The photo above is the last place we took pictures that day. A studio apartment that was only $95 a month, and the light from Alcatraz's lighthouse routinely made her bedroom glow at night. She described the sound of the foghorns and how they made her feel cozy at night. For anyone, myself included, who's lucky enough to hear the foghorns off the coast regularly, you know what it means to hear them at 3am. You don't mind it at all.

Anyway, I hope there will be more to tell about E. and that we'll be out in other places of the city soon, her health permitting. I hope she'll be a part of i live here:SF, but either way, just taking E.'s tour of San Francisco is a pleasure I won't soon forget.

Time for the drawing!

You know me... I can never pick just one person. I just can't do it.

So my random lottery picking device picked three. And now I feel better!

And the names are...

David Dunn


thank you all for playing along... I will be reading over your suggestions again and making changes over time. But all notes and advice were much appreciated.

Dina, Katie and David, please email me your mailing addresses and there will be a tangobaby package in the mail to you soon. (Before Christmas! LOL.)

Monday, October 12, 2009

Talkin' 'bout my generation.

Just another Psychedelic Saturday.

This past Saturday I went to the Festival of Rock Posters Fair over at Golden Gate Park's Hall of Flowers (you may remember past visits to the ikebana festival and the Anarchist Book Fair). This poster festival features rock poster artists and dealers from around the country, and is the one show not to be missed by poster collectors and all fans of rock art.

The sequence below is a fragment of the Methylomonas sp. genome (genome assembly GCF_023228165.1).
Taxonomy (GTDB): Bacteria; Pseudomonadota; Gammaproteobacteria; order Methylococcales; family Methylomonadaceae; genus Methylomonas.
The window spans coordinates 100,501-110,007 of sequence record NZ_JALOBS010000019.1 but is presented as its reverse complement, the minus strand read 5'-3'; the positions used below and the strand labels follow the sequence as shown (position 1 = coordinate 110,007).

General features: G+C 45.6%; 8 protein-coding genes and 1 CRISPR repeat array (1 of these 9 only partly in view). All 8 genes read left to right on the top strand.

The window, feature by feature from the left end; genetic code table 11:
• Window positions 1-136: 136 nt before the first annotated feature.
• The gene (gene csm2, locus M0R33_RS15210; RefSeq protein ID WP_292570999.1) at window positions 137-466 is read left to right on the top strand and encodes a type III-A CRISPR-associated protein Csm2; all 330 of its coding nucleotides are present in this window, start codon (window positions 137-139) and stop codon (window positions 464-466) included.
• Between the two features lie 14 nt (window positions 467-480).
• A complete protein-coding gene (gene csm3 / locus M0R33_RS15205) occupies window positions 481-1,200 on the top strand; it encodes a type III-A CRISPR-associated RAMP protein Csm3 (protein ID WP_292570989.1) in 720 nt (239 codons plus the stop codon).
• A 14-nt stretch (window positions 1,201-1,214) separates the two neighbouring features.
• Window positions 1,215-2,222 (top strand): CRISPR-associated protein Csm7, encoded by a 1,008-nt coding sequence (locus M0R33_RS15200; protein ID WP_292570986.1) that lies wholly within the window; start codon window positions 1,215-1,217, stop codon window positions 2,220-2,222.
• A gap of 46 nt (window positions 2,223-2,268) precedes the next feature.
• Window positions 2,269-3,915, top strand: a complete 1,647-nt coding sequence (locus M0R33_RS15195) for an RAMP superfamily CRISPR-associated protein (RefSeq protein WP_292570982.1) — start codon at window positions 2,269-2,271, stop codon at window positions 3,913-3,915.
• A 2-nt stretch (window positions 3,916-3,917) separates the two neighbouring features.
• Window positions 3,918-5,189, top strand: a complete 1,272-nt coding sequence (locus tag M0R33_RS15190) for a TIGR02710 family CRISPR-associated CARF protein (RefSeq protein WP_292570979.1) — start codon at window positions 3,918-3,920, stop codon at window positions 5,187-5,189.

I went to see my new boyfriend.

Meet Dennis.

I met Dennis when I started working with Cyril Jordan and Paul Kopf and taking photos for their band, Magic Christian.

Dennis Loren has been creating the amazing posters for the band, and he's known Cyril since his Flamin' Groovies days. He's now working on a tour book for the band, when they're in Europe at the end of the year, and so yours truly is supplying the photos for the book. (Needless to say, I'm super excited about that. My first time in print!) After handing Dennis a disc of images, he gave me a personal tour of the show, and introduced me to all of the artists there.

It didn't take me too long to figure out that not only is Dennis beloved by everyone in the rock poster world, but he's highly respected and his work is sought after by new and old bands alike.

We had fun looking through his past work, Dennis telling me about how he made the poster, how it was printed, etc. (we've been geeking out on print shop talk now for a while). That Jimi Hendrix poster is a reprint, but Ray Manzarek of the Doors is holding out for an original, if it's still available. (Yes, this is a name-dropping sort of place. But the cool thing is that these artists actually know the musicians, who love their work and inspire more.)

Then he took me around the room to meet his friends.

I totally loved this poster. The artist said his daughter won't hang it in the house because of the kids. There's some non G-rated action going on there, apparently.

This guy, Victor Moscoso, is one of the granddaddies of the psychedelic rock poster art and did tons of posters for the Fillmore. He was a character, to say the least.